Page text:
“Those students are very busy for that year,” Musante explains. “With the nursing shortage this is one of the ways that we are trying to address that shortage.”

For the next academic year, he says, Southern is working on a collaborative doctorate program with Western Connecticut State University that will allow students to work toward becoming teachers in nursing programs.

Yale University continues to work on plans to overhaul its International Studies major, calling it instead a major in Global Affairs, according to the Yale Daily News.

After opening its new Jackson Institute for Global Affairs in 2009 with a $50 million donation, the university has been looking to expand its course offerings in response to student demand.

Yale public affairs officials did not return calls seeking comment by press time.

Quinnipiac and UNH both continue their program expansion initiatives as well. November 1 marked the first day on the job for Bruce Koeppen, MD, founding dean of the new Quinnipiac medical school, which is slated to accept its first students by autumn of 2013.

UNH continues to develop plans to study the feasibility of opening a law school, and Kaplan says the school is within two months of officially announcing the plans, which would put UNH in business with Quinnipiac and Yale Law in the New Haven area. In addition, UNH now offers a doctorate in criminal justice.

With expanding enrollment and programs, all these students need somewhere to live and study. Many area colleges and universities are going through greater of lesser degrees of physical expansion to keep pace with the growing demand.

One of the most visible of these expansions is at Gateway, which in 2012 is expected to move from its current Long Wharf location and North Haven branch campus into brand-new digs — a 360,000-square-foot building being built in downtown New Haven at the corner of Frontage and Church Streets. Estimated to cost around $200 million, the new facility will feature state-of-the-art classrooms and labs, a three-story library, a culinary lab, bookstore, and a branch of the Hill Health Center.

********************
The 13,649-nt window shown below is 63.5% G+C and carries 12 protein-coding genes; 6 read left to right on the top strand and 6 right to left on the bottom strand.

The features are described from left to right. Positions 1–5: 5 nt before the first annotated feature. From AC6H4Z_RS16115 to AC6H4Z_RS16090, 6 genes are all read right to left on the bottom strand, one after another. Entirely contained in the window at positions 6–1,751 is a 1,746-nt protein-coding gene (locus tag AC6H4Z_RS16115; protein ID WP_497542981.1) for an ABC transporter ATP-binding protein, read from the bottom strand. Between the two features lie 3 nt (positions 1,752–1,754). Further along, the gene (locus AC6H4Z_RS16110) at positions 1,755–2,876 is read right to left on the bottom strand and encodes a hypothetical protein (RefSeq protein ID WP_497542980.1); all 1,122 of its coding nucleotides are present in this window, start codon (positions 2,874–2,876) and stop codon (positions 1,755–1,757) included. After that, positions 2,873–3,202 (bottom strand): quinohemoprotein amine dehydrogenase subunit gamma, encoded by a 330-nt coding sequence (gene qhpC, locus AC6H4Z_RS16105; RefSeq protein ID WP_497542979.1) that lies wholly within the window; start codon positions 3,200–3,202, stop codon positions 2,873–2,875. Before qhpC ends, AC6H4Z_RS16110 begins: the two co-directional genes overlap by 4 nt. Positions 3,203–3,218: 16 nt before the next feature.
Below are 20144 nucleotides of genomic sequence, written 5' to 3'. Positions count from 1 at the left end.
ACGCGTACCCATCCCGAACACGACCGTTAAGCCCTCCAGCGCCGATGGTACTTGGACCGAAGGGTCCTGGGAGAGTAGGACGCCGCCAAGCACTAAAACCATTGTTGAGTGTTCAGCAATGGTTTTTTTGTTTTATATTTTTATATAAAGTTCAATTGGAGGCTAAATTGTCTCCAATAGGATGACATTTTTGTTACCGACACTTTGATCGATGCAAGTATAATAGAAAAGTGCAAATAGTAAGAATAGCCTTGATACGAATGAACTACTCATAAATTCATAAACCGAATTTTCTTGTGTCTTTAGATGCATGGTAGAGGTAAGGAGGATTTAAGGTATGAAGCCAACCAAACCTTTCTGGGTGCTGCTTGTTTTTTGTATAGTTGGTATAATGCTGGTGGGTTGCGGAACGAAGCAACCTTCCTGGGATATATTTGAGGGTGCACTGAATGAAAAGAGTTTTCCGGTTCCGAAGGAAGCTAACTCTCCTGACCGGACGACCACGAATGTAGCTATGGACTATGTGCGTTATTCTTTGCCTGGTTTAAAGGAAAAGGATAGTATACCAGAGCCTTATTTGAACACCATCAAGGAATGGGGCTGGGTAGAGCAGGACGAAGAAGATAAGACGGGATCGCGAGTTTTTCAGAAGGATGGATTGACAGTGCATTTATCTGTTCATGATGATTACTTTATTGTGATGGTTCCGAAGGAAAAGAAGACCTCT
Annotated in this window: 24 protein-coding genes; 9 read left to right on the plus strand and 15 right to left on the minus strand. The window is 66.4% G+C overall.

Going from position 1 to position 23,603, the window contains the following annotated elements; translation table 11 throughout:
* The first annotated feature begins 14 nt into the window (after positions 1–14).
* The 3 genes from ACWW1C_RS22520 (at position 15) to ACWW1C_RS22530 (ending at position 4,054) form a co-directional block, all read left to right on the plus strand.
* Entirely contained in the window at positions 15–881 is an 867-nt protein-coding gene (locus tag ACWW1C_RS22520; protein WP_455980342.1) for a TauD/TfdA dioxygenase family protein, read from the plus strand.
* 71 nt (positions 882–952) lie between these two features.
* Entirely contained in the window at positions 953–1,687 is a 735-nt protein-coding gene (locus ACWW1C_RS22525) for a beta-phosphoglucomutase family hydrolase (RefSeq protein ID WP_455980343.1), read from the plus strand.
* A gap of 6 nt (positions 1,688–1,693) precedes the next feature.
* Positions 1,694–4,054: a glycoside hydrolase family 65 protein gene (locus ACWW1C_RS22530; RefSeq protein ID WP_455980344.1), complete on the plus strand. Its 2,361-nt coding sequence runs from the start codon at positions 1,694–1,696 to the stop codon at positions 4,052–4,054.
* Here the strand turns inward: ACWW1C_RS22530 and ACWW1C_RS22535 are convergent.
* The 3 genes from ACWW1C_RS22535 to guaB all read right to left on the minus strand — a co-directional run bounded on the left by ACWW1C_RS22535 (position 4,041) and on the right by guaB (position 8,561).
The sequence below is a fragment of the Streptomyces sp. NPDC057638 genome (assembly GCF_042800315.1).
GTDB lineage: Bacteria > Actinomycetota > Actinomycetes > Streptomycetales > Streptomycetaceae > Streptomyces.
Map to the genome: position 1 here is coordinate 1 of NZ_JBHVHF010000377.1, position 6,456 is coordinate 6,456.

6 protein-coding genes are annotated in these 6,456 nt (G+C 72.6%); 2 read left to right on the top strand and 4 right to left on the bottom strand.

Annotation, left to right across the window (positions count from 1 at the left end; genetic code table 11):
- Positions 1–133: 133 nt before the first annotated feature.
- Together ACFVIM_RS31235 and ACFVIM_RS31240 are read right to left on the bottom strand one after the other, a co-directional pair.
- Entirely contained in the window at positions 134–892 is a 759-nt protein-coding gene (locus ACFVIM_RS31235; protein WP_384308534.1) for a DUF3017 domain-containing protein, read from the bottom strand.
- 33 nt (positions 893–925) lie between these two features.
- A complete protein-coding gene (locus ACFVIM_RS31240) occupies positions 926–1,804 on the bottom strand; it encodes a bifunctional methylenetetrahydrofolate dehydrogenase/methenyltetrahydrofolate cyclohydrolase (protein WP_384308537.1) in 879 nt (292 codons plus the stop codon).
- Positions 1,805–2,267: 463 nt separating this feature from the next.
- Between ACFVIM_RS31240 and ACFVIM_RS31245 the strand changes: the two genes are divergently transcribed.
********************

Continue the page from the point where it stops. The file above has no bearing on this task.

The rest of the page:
“It puts our students closer to downtown near the museums and galleries,” says GCC’s Gard. “Some of our students will actually be able to walk to the facilities they need. It’s going to be a very user-friendly environment.”

Yale plans to open a brand-new campus for its School of Management. Slated to open in 2013 at the corner of Whitney Avenue and Sachem Street, the project cost is estimated at $189 million. About $90 million has been raised so far, and the school recently received a $10 million donation from alumni Wilbur L. Ross to go toward building a new library in the structure.

Southern continues to be in the midst of a five-year, $260-million facility improvement that has literally transformed the look of the university. The centerpiece of the plan: the four-story, 125,000-square-foot Adanti Student Center that opened in 2006, tripling the size of the old one to the tune of $36.5 million. Features of the new building include a new bookstore, 500-person ballroom, food court and fitness center.

“We’ve had a number of people who were students who haven’t been her in a while come back and they say they can barely recognize it,” Musante says.

Southern has also renovated Buley Library and the Engleman Hall classroom building, adding 70,000 square feet of classrooms and offices, study lounges and department library. This fall, the university will begin the design phase of a new academic science building and will begin construction on a 1,200-space parking garage next to the Moore Fieldhouse athletic center.

Quinnipiac’s own expansion features new residence halls as part of its $300-million York Hill Campus project. The Crescent and Westview residence halls, which opened in August, are now home to 1,257 juniors and seniors in apartment and townhouses. Next year another residence, Eastview Hall, will open and house another 175 students.

The “crown jewel” of the York Hill project is the new Rocky Top student center overlooking Hamden’s Sherman Avenue. Featuring a rustic motif with pine and rustic chandeliers, the center seeks to replicate a lodge-style look and includes a 500-seat dining hall, security offices, fitness center and a large balcony with sweeping views of Long Island Sound.

Not to be outdone, the University of New Haven last opened up a $14 million building housing the university’s new Henry C. Lee Institute for Forensic Science. The “highly sophisticated learning center” acts as a home base for the world-famous forensic scientist who has called UNH home for 35 years and will allow law-enforcement officials from all over the world to take courses.

“Henry is a big part of our success,” Kaplan says of the new building’s namesake. “He brings name recognition all over the world, and he attracts a lot of students and philanthropy.”

Kaplan adds that the new structure was built with more than $10 million in donated funds, and features $1 million in forensic technology to allow Lee and other law-enforcement officials to work on forensic cases at the university.

In addition, Kaplan says that a $100-million facilities upgrade over the last five years has added almost $50,000 in computer technology to nearly every classroom at the university, providing students with electronic tablets for notetaking and transferring presentations onto laptops.

“Other universities are still dragging in the overhead projectors on a cart,” he says. “There’s nothing like being ahead of the curve in technology.”